The fly fishing journal has helped me determine the optimum time to fish numerous estuaries and other locations for sea-run cutthroat. These fish have a tendency to prefer location with optimum tidal current, shallow water, and bottom structures which provide refuges from tidal current.

    As a minimum my journal contains: (1) weather(cloudy/sunny, wind/no wind, and air temperature), (2) tide(ebb/flood), (3) start and stop time, (4) listing of each location fished that day which includes: (a) fish present or not present, (b) number and length/weight(estimated) of each fish landed, (c) pattern used to catch each fish, (d) any bird or fish feeding activity, (e) any food sources present, (f) part of tide fished(first hour, second hour, etc.).

    At new locations I add the following: (1) amount of tidal current, (2) shoreline/bottom structure and slope.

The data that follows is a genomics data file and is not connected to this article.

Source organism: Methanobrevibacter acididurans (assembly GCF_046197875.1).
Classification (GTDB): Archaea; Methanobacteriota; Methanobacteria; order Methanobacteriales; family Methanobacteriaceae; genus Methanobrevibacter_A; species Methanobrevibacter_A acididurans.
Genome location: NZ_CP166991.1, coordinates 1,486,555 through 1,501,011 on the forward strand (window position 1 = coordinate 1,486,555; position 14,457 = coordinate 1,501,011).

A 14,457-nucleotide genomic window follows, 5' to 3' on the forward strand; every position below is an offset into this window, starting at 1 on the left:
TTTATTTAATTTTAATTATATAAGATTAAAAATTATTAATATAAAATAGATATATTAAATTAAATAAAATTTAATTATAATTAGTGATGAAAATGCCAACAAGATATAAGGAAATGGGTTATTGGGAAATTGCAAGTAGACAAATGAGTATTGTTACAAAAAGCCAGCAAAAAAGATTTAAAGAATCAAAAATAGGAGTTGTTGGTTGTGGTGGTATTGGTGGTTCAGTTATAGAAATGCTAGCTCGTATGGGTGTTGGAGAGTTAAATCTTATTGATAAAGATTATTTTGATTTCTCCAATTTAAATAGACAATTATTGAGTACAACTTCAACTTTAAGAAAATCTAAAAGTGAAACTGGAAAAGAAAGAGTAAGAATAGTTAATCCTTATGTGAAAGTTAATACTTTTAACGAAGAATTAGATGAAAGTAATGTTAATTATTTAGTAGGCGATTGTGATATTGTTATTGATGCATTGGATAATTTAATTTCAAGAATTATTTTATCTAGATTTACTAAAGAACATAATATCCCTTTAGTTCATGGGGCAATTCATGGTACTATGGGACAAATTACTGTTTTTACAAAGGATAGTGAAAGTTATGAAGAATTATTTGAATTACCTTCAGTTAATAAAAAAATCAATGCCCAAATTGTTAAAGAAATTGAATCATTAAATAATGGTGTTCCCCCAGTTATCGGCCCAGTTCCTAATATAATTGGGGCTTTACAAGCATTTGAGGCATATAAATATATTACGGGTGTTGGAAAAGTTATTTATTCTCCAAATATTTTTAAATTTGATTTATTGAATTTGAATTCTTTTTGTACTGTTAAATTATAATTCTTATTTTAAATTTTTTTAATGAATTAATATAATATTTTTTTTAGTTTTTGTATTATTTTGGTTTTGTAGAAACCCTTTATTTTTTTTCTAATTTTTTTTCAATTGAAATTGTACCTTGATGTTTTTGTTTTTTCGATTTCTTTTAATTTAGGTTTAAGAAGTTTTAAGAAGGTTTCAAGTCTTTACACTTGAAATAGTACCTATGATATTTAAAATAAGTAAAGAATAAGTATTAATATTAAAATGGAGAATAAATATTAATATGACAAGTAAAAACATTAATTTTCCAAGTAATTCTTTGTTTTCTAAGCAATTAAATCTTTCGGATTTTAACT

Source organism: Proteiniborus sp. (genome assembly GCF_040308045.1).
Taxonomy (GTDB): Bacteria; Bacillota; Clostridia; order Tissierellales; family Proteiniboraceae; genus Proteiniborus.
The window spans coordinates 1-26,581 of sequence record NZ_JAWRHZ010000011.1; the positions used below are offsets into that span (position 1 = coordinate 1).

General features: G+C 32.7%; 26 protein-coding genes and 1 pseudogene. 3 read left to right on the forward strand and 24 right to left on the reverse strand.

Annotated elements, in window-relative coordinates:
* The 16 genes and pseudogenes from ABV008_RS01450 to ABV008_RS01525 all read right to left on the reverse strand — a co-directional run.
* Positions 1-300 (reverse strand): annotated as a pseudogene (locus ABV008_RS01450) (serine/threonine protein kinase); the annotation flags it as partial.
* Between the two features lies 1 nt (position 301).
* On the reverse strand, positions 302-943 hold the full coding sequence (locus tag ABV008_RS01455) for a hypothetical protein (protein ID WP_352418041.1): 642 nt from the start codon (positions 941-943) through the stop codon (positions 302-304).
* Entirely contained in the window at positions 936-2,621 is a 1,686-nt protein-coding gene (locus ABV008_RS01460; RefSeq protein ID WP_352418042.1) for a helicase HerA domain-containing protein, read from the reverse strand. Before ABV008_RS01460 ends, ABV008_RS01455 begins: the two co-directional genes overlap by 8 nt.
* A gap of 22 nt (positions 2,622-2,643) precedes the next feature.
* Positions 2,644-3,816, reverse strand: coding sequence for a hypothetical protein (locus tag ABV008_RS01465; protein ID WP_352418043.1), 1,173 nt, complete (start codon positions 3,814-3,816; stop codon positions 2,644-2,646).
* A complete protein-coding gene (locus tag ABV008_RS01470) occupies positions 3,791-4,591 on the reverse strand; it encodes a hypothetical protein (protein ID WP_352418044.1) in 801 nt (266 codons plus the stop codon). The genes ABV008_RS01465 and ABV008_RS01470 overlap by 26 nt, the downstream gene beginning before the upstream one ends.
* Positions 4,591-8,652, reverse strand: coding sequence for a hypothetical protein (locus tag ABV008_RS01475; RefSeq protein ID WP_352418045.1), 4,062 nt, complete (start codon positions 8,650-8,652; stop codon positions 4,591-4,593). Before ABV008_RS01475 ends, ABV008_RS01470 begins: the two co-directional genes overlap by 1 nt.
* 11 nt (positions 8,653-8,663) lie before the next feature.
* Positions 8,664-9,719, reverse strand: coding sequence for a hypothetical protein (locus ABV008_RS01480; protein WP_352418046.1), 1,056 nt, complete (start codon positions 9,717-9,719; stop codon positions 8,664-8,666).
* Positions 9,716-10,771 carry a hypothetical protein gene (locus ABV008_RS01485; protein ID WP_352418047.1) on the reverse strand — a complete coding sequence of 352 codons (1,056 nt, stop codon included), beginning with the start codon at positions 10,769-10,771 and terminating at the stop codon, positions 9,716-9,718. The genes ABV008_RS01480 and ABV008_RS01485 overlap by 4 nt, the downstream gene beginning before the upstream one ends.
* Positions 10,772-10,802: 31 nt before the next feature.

14. FISH MANY LOCATIONS: I usually fish many locations(15 to 18) each fishing trip. Sooner or later I will find spots where sea-run cutthroat are present and aggressive. Sea-run cutthroat will often wise up to a top water sand lance pattern. When that happens I will move to another location unless sea-run cutthroat are passing by chasing after sand lance being carried by tidal current. Some locations sea-run cutthroat are more aggessive while at other locations they may just swirl after a top water sand lance pattern so don't be afraid to move to another location to find willing/aggressive fish. Occassionally there are enough willing sea-run cutthroat at a location that the top water sand lance fishing will be excellent for 20 to 30 minutes.

    Over time the fishing journal has been able to give me a pretty good indication of what are good/excellent locations to fish for sea-run cutthroat during various tidal conditions and time of year. When I leave a boat ramp for a day of fishing, I plan out a route to fish as many of those locations under optimum tidal conditions.

    In conclusion I hope that I have enlightened or given ideas to you fellow sea-run cuthroat fly fishers!

    Roger